And then just before noon, that word comes that the entire area is to be evacuated...and the road is open. So from being trapped, we go to being told to leave.

We joined a convoy of vehicles over Kaiser Pass Road, slowly climbing out of danger. And after passing through clouds of smoke on the way--the worst was near Shaver Lake--we finally got down to Prather and relative safety.

Here's hoping that all those through hikers at VVR got to where they wanted to go---or at least got to where they could get free of the fires and smoke.


Oct 30, 2016
Not sure what's up with the pictures, but any fewer pixels and they'd be radio...


Because I am able.
Dec 31, 2017
Really glad you two were able to get out of there safely! I always get pretty worried when I wake up to smokey views that weren't there the day before. The fires just move so fast. Thanks for sharing!


Sep 30, 2014
Thanks Miya

How bad is it in Napa?

At 8 a.m. this morning, I tried to take a photo of our backyard. On the one hand, it looked as if it were ash fell from the sky at a steady pace. But it was difficult to capture the scene on my camera. because it was so dark that the camera's auto-flash deployed.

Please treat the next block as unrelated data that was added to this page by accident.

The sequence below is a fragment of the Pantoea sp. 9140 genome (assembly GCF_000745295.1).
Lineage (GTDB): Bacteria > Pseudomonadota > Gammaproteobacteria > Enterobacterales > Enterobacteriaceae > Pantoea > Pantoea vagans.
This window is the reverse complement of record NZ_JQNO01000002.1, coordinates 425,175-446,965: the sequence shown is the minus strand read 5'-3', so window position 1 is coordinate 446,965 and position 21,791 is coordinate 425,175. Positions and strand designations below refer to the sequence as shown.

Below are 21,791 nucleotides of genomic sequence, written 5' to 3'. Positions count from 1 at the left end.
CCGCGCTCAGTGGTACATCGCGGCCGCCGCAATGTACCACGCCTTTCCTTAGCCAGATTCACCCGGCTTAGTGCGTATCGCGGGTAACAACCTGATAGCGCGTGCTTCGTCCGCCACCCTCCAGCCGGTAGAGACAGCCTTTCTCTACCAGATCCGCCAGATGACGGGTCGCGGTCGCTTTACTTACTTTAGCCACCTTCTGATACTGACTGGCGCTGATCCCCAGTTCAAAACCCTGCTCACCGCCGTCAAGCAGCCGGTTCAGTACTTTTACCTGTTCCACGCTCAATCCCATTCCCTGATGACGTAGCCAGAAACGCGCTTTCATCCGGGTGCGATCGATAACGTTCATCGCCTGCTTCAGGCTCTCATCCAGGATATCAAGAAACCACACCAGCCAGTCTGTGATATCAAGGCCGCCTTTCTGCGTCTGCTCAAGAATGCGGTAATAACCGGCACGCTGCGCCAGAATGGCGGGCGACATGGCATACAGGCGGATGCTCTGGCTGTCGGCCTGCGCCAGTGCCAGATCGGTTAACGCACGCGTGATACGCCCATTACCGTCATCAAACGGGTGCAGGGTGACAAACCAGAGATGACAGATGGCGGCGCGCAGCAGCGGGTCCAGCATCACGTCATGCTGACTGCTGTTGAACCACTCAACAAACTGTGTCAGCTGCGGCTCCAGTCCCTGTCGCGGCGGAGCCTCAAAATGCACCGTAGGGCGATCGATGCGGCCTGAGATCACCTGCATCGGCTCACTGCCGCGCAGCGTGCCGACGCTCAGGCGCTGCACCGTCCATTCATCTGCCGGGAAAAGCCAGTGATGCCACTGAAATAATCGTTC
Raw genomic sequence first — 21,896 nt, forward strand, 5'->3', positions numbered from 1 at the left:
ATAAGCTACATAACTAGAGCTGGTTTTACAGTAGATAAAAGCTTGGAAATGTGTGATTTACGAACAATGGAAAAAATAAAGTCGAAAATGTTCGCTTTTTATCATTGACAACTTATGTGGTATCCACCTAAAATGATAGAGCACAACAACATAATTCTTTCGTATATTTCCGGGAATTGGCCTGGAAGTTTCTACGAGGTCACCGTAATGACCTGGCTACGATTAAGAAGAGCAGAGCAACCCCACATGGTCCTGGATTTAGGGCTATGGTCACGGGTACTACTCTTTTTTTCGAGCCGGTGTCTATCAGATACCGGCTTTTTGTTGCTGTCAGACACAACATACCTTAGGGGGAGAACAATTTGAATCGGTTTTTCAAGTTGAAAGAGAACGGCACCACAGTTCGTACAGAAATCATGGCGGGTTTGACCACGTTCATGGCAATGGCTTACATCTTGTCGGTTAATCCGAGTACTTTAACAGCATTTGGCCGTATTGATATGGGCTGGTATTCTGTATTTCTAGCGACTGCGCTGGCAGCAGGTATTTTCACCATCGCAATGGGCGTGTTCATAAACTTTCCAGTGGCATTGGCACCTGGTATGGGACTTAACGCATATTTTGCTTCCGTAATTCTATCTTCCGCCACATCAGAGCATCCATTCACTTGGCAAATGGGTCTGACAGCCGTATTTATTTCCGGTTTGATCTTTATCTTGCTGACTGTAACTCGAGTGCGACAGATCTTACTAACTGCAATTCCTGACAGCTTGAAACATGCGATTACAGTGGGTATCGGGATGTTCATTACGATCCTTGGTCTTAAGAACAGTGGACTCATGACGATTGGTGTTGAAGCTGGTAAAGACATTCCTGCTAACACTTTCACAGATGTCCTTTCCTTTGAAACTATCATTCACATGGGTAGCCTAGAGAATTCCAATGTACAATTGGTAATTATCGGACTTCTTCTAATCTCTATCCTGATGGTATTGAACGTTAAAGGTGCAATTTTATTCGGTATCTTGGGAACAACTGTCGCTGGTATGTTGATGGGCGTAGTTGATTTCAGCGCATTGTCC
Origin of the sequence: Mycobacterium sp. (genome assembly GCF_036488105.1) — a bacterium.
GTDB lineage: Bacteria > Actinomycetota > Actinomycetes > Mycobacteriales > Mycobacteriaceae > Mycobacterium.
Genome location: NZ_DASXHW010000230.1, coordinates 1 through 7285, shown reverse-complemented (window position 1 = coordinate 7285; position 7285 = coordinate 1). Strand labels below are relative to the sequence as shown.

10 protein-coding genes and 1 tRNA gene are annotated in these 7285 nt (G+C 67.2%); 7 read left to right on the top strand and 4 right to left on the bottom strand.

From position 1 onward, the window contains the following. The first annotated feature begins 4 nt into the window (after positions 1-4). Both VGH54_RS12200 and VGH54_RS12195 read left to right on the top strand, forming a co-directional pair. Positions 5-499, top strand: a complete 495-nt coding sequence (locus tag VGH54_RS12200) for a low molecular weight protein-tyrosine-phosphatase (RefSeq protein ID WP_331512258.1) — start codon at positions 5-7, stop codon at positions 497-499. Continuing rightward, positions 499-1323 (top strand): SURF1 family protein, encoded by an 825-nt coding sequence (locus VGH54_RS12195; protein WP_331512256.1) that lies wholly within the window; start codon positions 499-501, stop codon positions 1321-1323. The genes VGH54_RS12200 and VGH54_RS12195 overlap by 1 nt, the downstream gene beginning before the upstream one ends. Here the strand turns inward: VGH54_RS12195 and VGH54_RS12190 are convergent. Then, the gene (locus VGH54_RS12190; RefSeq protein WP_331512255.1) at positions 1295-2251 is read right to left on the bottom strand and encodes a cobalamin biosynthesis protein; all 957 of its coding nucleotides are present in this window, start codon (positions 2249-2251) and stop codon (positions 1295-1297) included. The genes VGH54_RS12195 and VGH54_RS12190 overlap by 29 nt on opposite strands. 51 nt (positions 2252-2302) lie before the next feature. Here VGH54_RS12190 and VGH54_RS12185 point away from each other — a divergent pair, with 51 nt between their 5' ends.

Yes, in what would normally be broad daylight, any outdoor photos required a flash. And that flash lit up the flecks of ash falling from the sky. It was so bad that when I got up this morning I thought I had misread the clock, because it was dark outside...

Absolutely apocalyptic.


Because I am able.
Dec 31, 2017
Thanks Miya

How bad is it in Napa?

Absolutely apocalyptic.

So scary right now, fires and the bad air quality definitely makes me feel ill at ease.

I live in Lodi, but my company has a page where we can watch the AQI levels at all our locations and Napa air quality has remained relatively good, definitely not as bad as Lodi. We were ranging at about ~400-450 AQI, but the worst has been our Plymouth location. The wind is just taking it straight to them.

Unfortunately, we do have some employees that had to be evacuated from Napa though and lost their homes. :(
Similar threads
Thread starter Title Forum Replies Date
Ross Ansel Adams Wilderness Backpacking 18
Tim Valentine Sierra 2017 Ansel Adams Wilderness Backpacking 11
ZubenElGenubi Ansel Adams Wilderness - Thousand Island Lake Backpacking 11
ZubenElGenubi Three Day/Two Night Trip: Ansel Adams Wilderness Trip Planning 5
C Adams Trail to Paria Canyon General Discussion 2
NorthwestWanderer Glacier Lake, Mt. Adams Wilderness Backpacking 5
Perry Day Hike to the Adams Cabin - Denied Hiking & Camping 4
Elemental Fluttershy Mount Adams Rec. Area: Wildflowers at Bird Creek Meadows! (Washington) Hiking & Camping 3
Nick Andy Adams Reservoir On The Water 5
Mountain Wanderer A smoky trip into the Bob Marshall Wilderness Backpacking 2
BJett Dolly Sods Wilderness - West Virginia Backpacking 16